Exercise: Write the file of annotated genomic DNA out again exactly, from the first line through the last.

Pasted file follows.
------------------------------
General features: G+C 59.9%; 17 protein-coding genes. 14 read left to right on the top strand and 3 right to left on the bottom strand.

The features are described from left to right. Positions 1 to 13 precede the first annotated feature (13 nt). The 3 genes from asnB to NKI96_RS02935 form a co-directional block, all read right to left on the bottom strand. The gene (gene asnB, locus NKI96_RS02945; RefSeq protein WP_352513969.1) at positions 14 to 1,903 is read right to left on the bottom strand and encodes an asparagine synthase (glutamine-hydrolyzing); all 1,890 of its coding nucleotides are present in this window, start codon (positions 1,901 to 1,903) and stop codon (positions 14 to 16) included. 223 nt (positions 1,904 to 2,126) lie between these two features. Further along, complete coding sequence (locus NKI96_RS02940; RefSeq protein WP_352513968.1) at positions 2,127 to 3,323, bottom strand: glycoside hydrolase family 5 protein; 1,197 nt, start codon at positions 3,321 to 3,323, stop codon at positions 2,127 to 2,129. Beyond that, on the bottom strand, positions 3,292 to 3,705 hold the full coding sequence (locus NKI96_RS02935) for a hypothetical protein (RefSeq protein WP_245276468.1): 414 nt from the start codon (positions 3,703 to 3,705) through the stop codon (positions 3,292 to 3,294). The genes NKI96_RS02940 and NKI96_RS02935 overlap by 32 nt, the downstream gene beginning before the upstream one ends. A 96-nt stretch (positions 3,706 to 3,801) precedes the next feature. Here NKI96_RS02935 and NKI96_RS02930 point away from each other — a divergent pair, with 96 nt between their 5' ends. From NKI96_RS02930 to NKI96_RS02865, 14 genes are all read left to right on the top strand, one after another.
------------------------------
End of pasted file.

General features: G+C 59.9%; 17 protein-coding genes. 14 read left to right on the top strand and 3 right to left on the bottom strand.

The features are described from left to right. Positions 1 to 13 precede the first annotated feature (13 nt). The 3 genes from asnB to NKI96_RS02935 form a co-directional block, all read right to left on the bottom strand. The gene (gene asnB, locus NKI96_RS02945; RefSeq protein WP_352513969.1) at positions 14 to 1,903 is read right to left on the bottom strand and encodes an asparagine synthase (glutamine-hydrolyzing); all 1,890 of its coding nucleotides are present in this window, start codon (positions 1,901 to 1,903) and stop codon (positions 14 to 16) included. 223 nt (positions 1,904 to 2,126) lie between these two features. Further along, complete coding sequence (locus NKI96_RS02940; RefSeq protein WP_352513968.1) at positions 2,127 to 3,323, bottom strand: glycoside hydrolase family 5 protein; 1,197 nt, start codon at positions 3,321 to 3,323, stop codon at positions 2,127 to 2,129. Beyond that, on the bottom strand, positions 3,292 to 3,705 hold the full coding sequence (locus NKI96_RS02935) for a hypothetical protein (RefSeq protein WP_245276468.1): 414 nt from the start codon (positions 3,703 to 3,705) through the stop codon (positions 3,292 to 3,294). The genes NKI96_RS02940 and NKI96_RS02935 overlap by 32 nt, the downstream gene beginning before the upstream one ends. A 96-nt stretch (positions 3,706 to 3,801) precedes the next feature. Here NKI96_RS02935 and NKI96_RS02930 point away from each other — a divergent pair, with 96 nt between their 5' ends. From NKI96_RS02930 to NKI96_RS02865, 14 genes are all read left to right on the top strand, one after another.